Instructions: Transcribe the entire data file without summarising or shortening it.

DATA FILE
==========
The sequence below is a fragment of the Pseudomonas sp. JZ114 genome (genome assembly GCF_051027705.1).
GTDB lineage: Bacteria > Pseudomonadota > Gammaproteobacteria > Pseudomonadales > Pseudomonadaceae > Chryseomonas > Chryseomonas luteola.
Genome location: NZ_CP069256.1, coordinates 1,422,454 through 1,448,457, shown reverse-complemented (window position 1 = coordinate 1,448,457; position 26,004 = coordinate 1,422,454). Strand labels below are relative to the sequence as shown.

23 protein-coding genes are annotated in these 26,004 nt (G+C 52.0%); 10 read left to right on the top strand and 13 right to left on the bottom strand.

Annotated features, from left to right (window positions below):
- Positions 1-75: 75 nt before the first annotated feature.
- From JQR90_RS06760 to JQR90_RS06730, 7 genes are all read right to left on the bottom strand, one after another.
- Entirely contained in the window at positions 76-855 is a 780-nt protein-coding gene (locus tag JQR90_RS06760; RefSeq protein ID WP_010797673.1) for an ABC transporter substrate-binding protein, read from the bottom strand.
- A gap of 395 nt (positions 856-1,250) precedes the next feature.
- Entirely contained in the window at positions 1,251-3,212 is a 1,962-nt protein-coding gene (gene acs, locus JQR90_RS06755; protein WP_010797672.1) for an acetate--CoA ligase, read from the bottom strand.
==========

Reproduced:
The sequence below is a fragment of the Pseudomonas sp. JZ114 genome (genome assembly GCF_051027705.1).
GTDB lineage: Bacteria > Pseudomonadota > Gammaproteobacteria > Pseudomonadales > Pseudomonadaceae > Chryseomonas > Chryseomonas luteola.
Genome location: NZ_CP069256.1, coordinates 1,422,454 through 1,448,457, shown reverse-complemented (window position 1 = coordinate 1,448,457; position 26,004 = coordinate 1,422,454). Strand labels below are relative to the sequence as shown.

23 protein-coding genes are annotated in these 26,004 nt (G+C 52.0%); 10 read left to right on the top strand and 13 right to left on the bottom strand.

Annotated features, from left to right (window positions below):
- Positions 1-75: 75 nt before the first annotated feature.
- From JQR90_RS06760 to JQR90_RS06730, 7 genes are all read right to left on the bottom strand, one after another.
- Entirely contained in the window at positions 76-855 is a 780-nt protein-coding gene (locus tag JQR90_RS06760; RefSeq protein ID WP_010797673.1) for an ABC transporter substrate-binding protein, read from the bottom strand.
- A gap of 395 nt (positions 856-1,250) precedes the next feature.
- Entirely contained in the window at positions 1,251-3,212 is a 1,962-nt protein-coding gene (gene acs, locus JQR90_RS06755; protein WP_010797672.1) for an acetate--CoA ligase, read from the bottom strand.